Magazine article Variety

Church & Slate

Magazine article Variety

Church & Slate

Article excerpt

JUST WHEN IT SEEMS THAT THE WORLD'S LARGEST MEDIA congloms are tightening their grip on the airwaves, an independent TV production boom has erupted in the nation's heartland.

In Georgia, Tennessee, North Carolina, Louisiana, Michigan and other states, a new breed of low-budget telepic and series producers is responding to the spike in demand for familyand faith-friendly content from a clutch of growing cable and digital multicast channels.

Indie outfits such as Up, Magic Johnson's Aspire, INSP, TV One, Bounce TV and BYUtv as well as OWN, BET, Hallmark Channel, Lifetime and Lifetime Movie Network are all in need of a steady supply of fresh programming, particularly made-fors. That has helped create an ecosystem for producers working well outside traditional showbiz entities to deliver productions with unabashedly feel-good themes and inspirational stories.

Movies made on six-figure budgets that would be within a rounding error on even midrange studio pictures are now hot tickets, thanks to heightened competition among niche channels. Producers targeting the African-American demo have seen a windfall, with startups Aspire, TV One and Bounce TV taking aim at BET's dominance.

"What we do is not considered relevant by Hollywood standards," says Eric Tomosunas, producer and owner of Atlanta-based Swirl Films. "Yet we've built a successful business. We employ a lot of people and provide a lot of work for actors."

Execs and producers say the expansion of the indie telepic market has been aided by a number of converging trends:

»The significant drop in the cost of lensing and post-production work, thanks to innovations in digital equipment and editing systems

» The growth of production tax incentive programs in various states

»The ancillary revenue potential from post-premiere VOD and digitallicensing opportunities, as well as international sales

»The availability of producers, writers and directors with deep experience in the telepic format

"We've hit a watershed moment in the faith film arena," says Cindy Bond, a veteran film producer and co-founder of Mission Pictures Inti. Noting the swell of faithand Bible-driven projects hitting multiplexes this year, Bond asserts: "This audience isn't a fluke any more. For the longest time, Hollywood has been going toward fare that is not right for this market. The next step for us is to raise the bar in terms of quality, because this audience deserves it."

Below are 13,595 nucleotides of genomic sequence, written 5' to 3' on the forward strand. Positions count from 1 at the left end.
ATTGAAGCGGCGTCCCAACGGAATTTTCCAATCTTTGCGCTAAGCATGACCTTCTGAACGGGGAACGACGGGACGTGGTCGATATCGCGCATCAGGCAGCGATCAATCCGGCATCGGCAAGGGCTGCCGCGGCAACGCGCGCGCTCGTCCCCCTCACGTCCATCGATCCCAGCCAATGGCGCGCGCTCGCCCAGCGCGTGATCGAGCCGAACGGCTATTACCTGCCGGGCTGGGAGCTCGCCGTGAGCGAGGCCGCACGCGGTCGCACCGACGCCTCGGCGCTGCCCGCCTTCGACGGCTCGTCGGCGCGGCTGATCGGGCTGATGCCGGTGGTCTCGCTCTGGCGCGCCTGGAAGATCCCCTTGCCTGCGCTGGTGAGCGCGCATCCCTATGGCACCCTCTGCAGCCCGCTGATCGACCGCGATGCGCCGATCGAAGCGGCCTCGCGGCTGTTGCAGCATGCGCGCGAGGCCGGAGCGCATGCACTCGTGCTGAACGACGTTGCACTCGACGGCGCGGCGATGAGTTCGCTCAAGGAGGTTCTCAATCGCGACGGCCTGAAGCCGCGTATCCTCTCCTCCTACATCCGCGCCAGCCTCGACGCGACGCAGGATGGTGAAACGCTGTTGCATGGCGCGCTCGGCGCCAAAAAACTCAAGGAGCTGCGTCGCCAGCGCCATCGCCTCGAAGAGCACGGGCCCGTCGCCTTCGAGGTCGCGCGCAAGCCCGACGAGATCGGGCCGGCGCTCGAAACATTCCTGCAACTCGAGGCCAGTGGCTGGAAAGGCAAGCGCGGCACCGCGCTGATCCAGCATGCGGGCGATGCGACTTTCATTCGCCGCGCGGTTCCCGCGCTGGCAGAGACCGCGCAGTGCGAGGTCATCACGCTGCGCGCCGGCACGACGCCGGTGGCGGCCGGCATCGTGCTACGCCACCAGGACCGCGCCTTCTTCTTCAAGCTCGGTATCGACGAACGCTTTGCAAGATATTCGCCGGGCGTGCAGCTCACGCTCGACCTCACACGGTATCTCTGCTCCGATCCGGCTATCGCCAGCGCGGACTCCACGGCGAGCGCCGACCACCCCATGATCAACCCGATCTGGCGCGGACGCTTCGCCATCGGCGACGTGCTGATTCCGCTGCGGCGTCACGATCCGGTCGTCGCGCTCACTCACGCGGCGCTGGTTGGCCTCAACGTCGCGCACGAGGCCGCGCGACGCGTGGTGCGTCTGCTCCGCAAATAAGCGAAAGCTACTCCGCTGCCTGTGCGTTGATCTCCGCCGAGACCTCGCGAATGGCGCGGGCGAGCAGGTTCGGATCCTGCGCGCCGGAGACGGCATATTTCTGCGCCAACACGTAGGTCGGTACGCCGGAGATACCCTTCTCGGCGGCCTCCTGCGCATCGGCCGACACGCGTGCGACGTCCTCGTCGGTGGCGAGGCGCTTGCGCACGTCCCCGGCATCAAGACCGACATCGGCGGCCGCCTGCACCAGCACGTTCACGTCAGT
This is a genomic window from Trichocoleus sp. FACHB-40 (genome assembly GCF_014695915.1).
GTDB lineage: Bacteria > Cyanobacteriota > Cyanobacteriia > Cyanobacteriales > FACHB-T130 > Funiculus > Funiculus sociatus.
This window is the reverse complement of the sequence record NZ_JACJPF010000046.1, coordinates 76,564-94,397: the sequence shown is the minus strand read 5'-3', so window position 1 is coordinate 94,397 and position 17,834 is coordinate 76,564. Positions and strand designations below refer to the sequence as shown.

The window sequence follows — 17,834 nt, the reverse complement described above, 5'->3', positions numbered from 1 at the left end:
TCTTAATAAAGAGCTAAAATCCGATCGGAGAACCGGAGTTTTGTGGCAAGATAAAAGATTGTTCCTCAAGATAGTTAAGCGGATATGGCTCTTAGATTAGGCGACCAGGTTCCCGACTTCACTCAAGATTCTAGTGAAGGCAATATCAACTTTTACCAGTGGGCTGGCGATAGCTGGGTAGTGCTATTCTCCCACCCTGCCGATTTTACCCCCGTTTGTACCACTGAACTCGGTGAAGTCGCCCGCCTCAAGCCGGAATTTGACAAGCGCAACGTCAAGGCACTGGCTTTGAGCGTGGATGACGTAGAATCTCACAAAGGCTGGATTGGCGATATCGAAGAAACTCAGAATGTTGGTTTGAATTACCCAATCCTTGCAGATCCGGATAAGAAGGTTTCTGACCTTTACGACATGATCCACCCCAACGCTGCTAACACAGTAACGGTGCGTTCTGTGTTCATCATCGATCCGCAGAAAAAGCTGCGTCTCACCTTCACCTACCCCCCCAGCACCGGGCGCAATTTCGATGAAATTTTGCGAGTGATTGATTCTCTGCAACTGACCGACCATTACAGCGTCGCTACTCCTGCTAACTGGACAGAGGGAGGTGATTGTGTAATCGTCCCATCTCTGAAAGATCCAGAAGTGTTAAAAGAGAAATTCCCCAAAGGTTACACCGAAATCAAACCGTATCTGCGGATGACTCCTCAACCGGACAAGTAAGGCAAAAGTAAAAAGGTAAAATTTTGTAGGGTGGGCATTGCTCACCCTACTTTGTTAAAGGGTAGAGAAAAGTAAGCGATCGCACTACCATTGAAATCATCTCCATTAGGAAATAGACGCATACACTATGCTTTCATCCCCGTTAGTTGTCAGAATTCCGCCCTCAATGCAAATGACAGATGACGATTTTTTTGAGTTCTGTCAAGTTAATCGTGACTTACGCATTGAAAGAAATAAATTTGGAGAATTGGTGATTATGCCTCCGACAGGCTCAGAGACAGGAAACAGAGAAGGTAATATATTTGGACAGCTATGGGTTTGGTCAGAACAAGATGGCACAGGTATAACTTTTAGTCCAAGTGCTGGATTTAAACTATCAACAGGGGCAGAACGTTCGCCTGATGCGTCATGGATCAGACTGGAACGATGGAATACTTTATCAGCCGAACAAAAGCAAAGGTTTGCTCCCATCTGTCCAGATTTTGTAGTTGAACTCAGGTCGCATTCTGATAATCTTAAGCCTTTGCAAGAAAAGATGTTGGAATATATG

The importance of the willingness of established producers to work on microbudget projects cannot be overstated, says Up senior VP of original programming Barbara Fisher, who headed programming for Lifetime and Hallmark Channel before joining the new net two years ago.

Fisher notes that the generation of créatives who once made a good living producing telepics for the Big Three networks in the 1970s and '80s have struggled for years to find work in longform production. Fisher and others say they've been pleasantly surprised at the number of actors willing to work for union scale wages because they like the material.

Over the past two years, Atlanta-based Up has dramatically stepped up production and licensing of made-fors as a centerpiece of its programming strategy. The câbler has 18 movies on deck for this year, and plans at least 20 for 2015, including the biblical miniseries "Noah." Up vice chairman Brad Siegel also oversees Aspire in partnership with Johnson, and the two cablers share a good deal of programming.

"There are a lot of very talented people who are anxious to work, and love telling stories in this two-hour form," Fisher says. "It may sound cornball to some people (in the TV biz), but we are recognizing that there's a big country out there that hungers for programming that makes them feel hopeful. I'm seeing a new kind of respect for this programming. It doesn't have to be schlocky or subpar."

Fisher emphasizes that when she visits movie sets, she often has actors and crew members thank her for allowing them to be part of warm-and-fuzzy fare. …

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